S&P chief: Geithner warned me of federal response to downgrade

Treasury Secretary Timothy Geithner told Standard & Poor’s that its historic downgrade of the nation’s credit rating would be met with a response from the federal government, according to a new court filing.

ADVERTISEMENT
Harold McGraw III told a U.S. district court that days after S&P decided to lower the nation’s rating after the 2011 debt-limit battle, Geithner personally told him the rater’s actions were “an enormous disservice” to the firm and the nation, damaged the economy and would be met with a government response.

McGraw is the chairman of McGraw Hill Financial, which owns S&P.

In the filing, McGraw said Geithner told him “S&P’s conduct would be ‘looked at very carefully.’ ”

“Such behavior could not occur, he said, without a response from the government,” McGraw added.

The filing was first reported by The Wall Street Journal.

In 2013, the Justice Department filed suit against the rater for its role in providing top-shelf ratings to risky products leading up to the financial crisis, seeking as much as $5 billion in damages.

Credit raters have come under heavy scrutiny since the collapse, as they gave out premium ratings to products filled with risky mortgages that ended up worthless. S&P, along with fellow raters Fitch Ratings and Moody’s Investors Service, have all been scrutinized by congressional panels and outside critics. But only S&P thus far has faced charges from the government.

Officials with the Justice Department have previously dismissed claims the charges were punishment for the downgrade, although S&P has argued as much in court.

And a spokesperson for Geithner denied there was any threat of retaliation made during the exchange.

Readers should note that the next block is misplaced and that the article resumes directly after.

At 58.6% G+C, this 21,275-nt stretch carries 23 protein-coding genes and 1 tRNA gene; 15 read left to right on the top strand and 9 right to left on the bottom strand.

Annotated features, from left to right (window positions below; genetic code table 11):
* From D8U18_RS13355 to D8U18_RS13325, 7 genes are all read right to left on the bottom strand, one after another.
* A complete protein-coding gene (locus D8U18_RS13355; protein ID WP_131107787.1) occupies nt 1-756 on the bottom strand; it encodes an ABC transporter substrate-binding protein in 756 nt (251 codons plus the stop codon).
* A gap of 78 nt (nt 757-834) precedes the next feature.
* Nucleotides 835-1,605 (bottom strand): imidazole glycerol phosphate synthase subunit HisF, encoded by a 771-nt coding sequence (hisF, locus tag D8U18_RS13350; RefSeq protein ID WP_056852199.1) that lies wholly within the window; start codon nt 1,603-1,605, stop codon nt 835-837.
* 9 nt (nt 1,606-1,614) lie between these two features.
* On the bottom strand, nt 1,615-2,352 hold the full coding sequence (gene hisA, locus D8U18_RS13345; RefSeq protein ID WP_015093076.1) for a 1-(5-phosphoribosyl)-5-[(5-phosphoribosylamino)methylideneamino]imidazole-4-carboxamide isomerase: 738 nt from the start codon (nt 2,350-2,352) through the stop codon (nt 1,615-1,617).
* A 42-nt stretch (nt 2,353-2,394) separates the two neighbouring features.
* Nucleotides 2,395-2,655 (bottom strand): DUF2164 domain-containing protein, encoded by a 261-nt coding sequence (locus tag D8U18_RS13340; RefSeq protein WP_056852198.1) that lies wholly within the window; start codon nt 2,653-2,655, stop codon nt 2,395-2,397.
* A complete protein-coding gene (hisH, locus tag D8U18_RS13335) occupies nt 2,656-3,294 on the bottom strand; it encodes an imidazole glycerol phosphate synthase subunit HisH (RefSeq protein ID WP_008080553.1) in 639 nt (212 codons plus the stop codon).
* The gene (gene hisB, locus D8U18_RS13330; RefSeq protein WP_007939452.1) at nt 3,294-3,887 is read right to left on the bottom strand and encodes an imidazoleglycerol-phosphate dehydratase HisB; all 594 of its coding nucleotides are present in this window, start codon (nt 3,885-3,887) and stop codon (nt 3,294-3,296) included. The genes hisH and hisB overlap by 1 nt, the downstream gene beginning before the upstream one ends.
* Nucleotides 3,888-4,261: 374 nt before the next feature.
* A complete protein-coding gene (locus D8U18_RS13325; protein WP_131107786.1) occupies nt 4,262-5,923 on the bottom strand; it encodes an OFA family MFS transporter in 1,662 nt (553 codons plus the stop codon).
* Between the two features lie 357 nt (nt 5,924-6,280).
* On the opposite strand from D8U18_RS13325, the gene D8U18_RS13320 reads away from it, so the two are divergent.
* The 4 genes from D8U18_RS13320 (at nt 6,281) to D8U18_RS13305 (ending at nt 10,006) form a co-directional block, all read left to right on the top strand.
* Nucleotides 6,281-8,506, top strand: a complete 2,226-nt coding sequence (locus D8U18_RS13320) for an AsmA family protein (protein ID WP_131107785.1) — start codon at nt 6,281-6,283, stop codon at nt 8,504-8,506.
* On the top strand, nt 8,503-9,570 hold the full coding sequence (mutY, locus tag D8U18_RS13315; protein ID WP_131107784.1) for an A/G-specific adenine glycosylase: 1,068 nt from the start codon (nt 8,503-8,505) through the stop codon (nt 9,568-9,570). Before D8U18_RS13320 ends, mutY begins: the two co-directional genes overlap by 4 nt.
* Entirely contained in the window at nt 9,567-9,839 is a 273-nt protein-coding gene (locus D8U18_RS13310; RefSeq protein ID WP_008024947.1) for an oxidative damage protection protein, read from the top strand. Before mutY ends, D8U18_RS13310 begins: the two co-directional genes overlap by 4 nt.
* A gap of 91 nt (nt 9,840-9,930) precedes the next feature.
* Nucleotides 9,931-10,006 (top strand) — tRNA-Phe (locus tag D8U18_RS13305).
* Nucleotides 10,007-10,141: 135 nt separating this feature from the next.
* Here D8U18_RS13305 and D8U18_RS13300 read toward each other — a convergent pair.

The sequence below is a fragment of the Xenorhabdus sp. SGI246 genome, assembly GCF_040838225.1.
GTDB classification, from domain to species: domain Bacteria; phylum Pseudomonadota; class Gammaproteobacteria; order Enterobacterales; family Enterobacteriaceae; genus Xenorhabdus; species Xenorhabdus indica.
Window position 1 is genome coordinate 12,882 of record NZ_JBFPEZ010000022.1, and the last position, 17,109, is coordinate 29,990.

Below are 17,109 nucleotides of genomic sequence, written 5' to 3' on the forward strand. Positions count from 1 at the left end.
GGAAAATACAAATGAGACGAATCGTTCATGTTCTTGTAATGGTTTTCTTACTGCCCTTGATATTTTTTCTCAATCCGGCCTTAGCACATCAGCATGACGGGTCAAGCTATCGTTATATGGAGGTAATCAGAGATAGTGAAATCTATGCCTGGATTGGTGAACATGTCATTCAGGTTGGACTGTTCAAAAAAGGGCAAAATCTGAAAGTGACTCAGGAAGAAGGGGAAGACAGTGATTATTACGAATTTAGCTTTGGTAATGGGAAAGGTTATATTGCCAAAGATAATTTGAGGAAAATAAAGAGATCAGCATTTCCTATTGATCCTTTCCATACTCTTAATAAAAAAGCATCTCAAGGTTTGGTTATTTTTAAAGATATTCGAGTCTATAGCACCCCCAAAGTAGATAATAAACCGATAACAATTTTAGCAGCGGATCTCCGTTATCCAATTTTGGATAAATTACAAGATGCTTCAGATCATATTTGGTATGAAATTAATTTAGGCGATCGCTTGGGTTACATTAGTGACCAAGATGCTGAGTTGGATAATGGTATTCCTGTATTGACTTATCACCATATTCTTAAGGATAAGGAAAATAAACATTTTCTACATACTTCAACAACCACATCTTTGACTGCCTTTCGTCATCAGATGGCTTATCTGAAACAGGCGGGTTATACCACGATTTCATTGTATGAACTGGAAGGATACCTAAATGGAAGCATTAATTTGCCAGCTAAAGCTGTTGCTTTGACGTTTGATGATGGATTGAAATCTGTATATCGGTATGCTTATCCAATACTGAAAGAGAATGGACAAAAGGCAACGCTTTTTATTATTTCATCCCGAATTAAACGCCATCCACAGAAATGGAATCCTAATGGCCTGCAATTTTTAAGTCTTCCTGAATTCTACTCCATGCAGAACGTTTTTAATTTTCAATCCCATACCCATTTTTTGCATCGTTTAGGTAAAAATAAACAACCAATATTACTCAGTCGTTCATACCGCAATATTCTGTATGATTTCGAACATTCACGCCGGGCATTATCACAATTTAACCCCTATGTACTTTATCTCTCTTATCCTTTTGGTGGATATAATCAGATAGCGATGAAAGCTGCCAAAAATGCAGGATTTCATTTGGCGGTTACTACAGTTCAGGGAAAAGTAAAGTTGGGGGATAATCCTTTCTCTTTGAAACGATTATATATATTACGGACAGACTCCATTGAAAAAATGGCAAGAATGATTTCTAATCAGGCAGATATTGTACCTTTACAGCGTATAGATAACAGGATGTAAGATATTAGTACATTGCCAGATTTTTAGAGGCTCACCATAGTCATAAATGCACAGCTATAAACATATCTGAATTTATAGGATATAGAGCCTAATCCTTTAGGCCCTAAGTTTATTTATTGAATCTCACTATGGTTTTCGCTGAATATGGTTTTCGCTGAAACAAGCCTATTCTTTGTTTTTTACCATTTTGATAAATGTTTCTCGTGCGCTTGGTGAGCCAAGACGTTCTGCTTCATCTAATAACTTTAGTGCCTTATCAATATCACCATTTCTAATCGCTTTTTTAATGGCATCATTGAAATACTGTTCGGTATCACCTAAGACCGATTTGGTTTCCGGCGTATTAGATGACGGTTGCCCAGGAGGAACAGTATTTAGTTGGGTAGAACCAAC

"The allegation that former Secretary Geithner threatened or took any action to prompt retaliatory government action against S&P is false," said Jenni LeCompte, Geithner's spokesperson.

According to the filing, McGraw said he first received a message from Terrence Checki, then an executive vice president at the New York Federal Reserve Bank. Checki told McGraw that he was delivering a message on behalf of Geithner, who was “very angry” at the rater and said the downgrade decision as flawed. He also said Geithner wished he had been given advance notice of the pending decision.

McGraw then spoke to Geithner himself, who “expressed anger at the downgrade.”

Geithner said the downgrade did damage to the U.S. economy, and charged the firm with making a significant mathematical error in justifying the downgrade from AAA status to AA-plus.

Immediately after the downgrade was announced, Treasury officials under Geithner were quick to criticize the rationale. The downgrade announcement was actually delayed after the Treasury highlighted a $2 trillion mathematical error. The rater acknowledged the error, but stuck with the downgrade, citing the toxic political atmosphere in Washington.

In his filing, McGraw said S&P was relying on figures from the Congressional Budget Office, and had not made the error.

Geithner left the Treasury Department at the beginning of 2013. 

This post updated at 7:21 pm.